HBO’s Treme season 3 premiere opens at night, a redlining neighborhood, a crowd forming at an intersection, “25 months after the storm.” Struggling, cab-fare-haggling onetime bandleader and freelance trombonist Antoine Batiste (Wendell Pierce) joins musicians gathering to play a street memorial to a late compatriot of the city’s vibrant music scene. As they’re revving up a number, NOPD prowlers cruise up, rollers lit. Cops say there has been a noise complaint and order them to disperse. The musicians protest that this is something they should not even have to protest, that even cops should know this is how they send off on of their own. The cops don’t care. Antoine and some of the ringleaders wind up in cuffs.
Every culture obviously carries with it rites and traditions rooted in history, but it is in cities, particularly old cities, we see multiples of these coalesce, collide, mash up and stew together in a living, breathing anthropology. Treme for two seasons immersed us in New Orleans’ peculiar stew, the real stuff that flows around the fanciful fratboy — and dilettante-cloisters of the French Quarter. Creators David Simon and Erik Overmyer’s methodical, compelling study of the denizens of the ravaged wards largely pegs to their attempts to re-establish their lives after Katrina by way of creative ritual but also, more pointedly, the degree to which they are allowed to do so.
The opening scene raises Simon and Overmyer’s overriding question, not just of New Orleans, which is, who do the cops, and authorities generally, work for?
This is a salient question in the best of times, but these are far from that. The NOPD is depleted and run-ragged, and an eerie patchwork of evidence remains — pursued by human rights attorney Toni Bernette, reluctant anomalously curious homicide cop Terry Colson and new-to-the-scene investigative reporter L.P. Everette (Chris Coy) — that officers may have participated in some murderous vigilantism when the city went off the grid. Bar-owner and Antoine’s ex LaDonna Batiste-Williams has already lost a brother to those questionable ministrations and was violently raped in her own place of business, but has bitten down and found her purpose again, though seeing her patience sorely worn by in-laws as she and family seek a new home back in NOLA. Teachers have been laid off en masse, the city resorting to hiring auxiliaries, which sees a now bandless Antoine serving as music teacher at a local middle school, which may be suited to his gruff but plainspoken nature.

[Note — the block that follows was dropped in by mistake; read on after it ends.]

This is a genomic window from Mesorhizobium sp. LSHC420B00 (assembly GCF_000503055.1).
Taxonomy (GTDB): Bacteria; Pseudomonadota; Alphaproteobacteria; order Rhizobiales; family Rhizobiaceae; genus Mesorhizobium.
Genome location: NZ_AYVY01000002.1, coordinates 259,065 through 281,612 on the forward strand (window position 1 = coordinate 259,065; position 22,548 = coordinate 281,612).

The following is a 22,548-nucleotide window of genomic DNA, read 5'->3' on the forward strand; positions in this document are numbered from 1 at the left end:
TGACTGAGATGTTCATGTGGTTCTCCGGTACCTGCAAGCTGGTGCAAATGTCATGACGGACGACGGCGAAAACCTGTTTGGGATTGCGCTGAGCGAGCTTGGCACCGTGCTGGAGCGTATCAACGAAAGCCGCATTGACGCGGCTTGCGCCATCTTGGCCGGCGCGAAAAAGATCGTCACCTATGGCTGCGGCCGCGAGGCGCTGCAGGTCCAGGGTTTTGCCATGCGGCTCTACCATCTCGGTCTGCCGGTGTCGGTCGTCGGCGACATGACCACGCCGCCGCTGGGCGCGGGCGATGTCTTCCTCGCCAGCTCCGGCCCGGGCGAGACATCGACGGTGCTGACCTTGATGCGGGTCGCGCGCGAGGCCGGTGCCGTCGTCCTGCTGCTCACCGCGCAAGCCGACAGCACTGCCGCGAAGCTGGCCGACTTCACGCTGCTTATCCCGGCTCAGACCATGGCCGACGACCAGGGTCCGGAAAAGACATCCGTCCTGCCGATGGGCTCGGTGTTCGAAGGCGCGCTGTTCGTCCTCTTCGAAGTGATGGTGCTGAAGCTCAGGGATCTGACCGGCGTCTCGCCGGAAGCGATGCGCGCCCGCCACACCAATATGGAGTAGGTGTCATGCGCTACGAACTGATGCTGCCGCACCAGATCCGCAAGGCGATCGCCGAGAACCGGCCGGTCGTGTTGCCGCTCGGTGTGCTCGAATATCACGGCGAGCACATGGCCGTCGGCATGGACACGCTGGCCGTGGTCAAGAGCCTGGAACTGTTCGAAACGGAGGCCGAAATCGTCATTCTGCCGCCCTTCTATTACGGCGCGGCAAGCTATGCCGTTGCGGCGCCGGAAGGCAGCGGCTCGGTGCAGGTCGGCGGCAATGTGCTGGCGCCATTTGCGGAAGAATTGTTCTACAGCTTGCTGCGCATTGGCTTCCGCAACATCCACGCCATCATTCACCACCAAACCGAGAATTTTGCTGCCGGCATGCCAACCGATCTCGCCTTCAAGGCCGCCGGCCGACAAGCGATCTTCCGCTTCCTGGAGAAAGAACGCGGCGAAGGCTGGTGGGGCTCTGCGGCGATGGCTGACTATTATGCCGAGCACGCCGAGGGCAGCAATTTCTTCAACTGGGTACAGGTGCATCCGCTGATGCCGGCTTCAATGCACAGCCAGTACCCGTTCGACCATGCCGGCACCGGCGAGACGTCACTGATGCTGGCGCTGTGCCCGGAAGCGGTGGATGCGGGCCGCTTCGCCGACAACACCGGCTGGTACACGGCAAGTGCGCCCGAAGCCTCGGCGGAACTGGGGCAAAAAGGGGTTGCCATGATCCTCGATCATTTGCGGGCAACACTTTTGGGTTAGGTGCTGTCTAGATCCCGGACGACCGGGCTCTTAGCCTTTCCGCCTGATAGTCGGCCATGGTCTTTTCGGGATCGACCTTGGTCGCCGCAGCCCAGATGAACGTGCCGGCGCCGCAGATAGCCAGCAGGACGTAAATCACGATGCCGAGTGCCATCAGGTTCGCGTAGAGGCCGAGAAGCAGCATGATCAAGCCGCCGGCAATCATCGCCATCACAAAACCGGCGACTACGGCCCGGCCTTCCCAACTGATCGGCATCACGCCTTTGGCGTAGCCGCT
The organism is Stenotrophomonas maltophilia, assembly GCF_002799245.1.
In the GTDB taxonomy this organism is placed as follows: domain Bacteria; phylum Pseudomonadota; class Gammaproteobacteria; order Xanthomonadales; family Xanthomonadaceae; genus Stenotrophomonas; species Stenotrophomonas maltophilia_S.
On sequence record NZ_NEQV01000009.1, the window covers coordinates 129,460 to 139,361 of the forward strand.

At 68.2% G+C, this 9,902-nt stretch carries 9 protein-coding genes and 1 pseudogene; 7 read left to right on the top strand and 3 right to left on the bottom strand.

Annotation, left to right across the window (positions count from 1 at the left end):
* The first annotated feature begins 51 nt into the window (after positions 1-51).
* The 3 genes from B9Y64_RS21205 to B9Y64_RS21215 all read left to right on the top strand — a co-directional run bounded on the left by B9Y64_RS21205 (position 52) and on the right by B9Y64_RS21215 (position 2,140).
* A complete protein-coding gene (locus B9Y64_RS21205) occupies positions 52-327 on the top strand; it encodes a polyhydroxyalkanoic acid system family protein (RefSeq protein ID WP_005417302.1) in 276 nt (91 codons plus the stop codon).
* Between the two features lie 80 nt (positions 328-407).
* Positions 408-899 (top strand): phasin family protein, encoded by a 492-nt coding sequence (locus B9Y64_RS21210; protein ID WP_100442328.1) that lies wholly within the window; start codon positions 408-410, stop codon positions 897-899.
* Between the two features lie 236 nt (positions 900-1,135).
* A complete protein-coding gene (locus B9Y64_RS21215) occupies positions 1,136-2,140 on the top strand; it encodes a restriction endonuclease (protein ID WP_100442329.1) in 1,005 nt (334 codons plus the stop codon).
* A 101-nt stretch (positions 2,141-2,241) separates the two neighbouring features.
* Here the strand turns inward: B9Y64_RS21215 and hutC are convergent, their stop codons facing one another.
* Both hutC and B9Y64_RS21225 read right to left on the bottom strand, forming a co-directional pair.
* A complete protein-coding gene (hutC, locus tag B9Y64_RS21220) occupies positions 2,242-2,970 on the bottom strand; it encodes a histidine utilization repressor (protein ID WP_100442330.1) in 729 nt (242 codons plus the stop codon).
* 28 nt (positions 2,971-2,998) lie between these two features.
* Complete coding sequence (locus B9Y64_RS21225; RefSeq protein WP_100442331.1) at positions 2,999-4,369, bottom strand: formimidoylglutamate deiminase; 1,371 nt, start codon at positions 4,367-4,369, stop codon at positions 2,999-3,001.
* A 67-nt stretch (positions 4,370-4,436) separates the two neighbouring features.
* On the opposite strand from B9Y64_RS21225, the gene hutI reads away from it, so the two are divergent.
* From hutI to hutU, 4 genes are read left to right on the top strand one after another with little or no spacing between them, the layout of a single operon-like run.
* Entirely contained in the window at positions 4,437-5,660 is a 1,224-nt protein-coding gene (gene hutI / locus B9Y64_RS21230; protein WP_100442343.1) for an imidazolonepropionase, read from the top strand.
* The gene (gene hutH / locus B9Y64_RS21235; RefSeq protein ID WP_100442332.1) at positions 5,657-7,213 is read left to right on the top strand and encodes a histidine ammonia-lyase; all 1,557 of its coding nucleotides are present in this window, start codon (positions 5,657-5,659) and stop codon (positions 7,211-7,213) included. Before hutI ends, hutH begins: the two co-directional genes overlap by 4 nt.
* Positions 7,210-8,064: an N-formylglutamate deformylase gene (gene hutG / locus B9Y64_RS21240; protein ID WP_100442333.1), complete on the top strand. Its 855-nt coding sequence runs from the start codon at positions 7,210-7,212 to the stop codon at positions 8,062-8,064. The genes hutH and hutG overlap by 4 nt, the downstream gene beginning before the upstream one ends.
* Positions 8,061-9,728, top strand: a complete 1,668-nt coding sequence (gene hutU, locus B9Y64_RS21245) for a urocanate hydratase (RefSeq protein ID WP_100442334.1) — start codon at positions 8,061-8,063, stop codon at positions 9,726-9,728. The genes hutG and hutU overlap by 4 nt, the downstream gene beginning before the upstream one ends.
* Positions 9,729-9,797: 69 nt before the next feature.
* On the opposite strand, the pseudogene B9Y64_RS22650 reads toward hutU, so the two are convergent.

Compounding everything, federal and vulture capital is here, sort of, but sits somewhere warehoused in bulk parcels, waiting for the right graft payoff or the right nod from the right suit to see it apportioned. Nelson Hidalgo (Jon Seda) came here to glom some of that green, but lost footing when his connection on the city council took a federal corruption indictment. He’s still gladhanding, naturally, meeting with a big-money developer a-dither about a new jazz museum. “It means moving city hall to a new location,” the suit says, “[but] we’re trying to monetize the culture down here in a very smart civic way.” Nelson comes across a new initiative, New Orleans Affordable Home-ownership (NOAH), by way of one of his previous subcontractors, who admits to doing superficial fix-ups on structurally unsound houses to prep them to get flipped in one of many imminent land deals ushering in a “new” New Orleans. He seeks a meeting with the boss lady of the project, but she terminates it after he says he is neither a fed or “with the RNC.”
If Simon and Overmyer have not been prone to driving these intrigue threads overly fast, it is because their narrative links inexorably to the city’s multivariate music — all concert scenes shot being actual live performances — as if it were the life’s blood that animates everything else, good and bad. Davis McAlary (Steve Zahn), a DJ, walking encyclopedia of NOLA and would-be musician, seems about to be (again) lapped talent-wise by his girlfriend Annie Tee, who, after tenuous first steps as a singer/songwriter, has found a belting new voice fronting her own band, drawing industry interest. Mardi Gras Indian tribe chief Albert Lambreaux (Clarke Peters), with his son Delmond, a successful jazz trumpeter, has issued the release of traditional tribe songs fused with contempo-jazz and -funk, and thought the record has garnered a buzz, he continues to work refurbishing old houses as well as his own — portending a collision course with people remapping/rezoning/parceling the “new” New Orleans with little counsel of most of the people it will effect.
There is a funny, barbed moment that links up all this, past, Katrina, future, land, graft and the great American penchant to lose value amid the gloss of wealth and shiny new things. Davis, more appropriate to his skills, has begun a side-gig, musical tours. One stop, a studio where numerous rock & roll and R&B classics were cut, is now a laundromat. Another is a park where spontaneous gatherings of musicians (a la the street scene that began the episode) helped stew a vast array of ethno-cultural sounds into American jazz, though closed off in disrepair since the storm. After another stop, where he shows them where Louis Armstrong’s birthplace used to be, his tour group trickles away in disgust. Says one before departing: “Do you guys ever actually preserve anything of note?”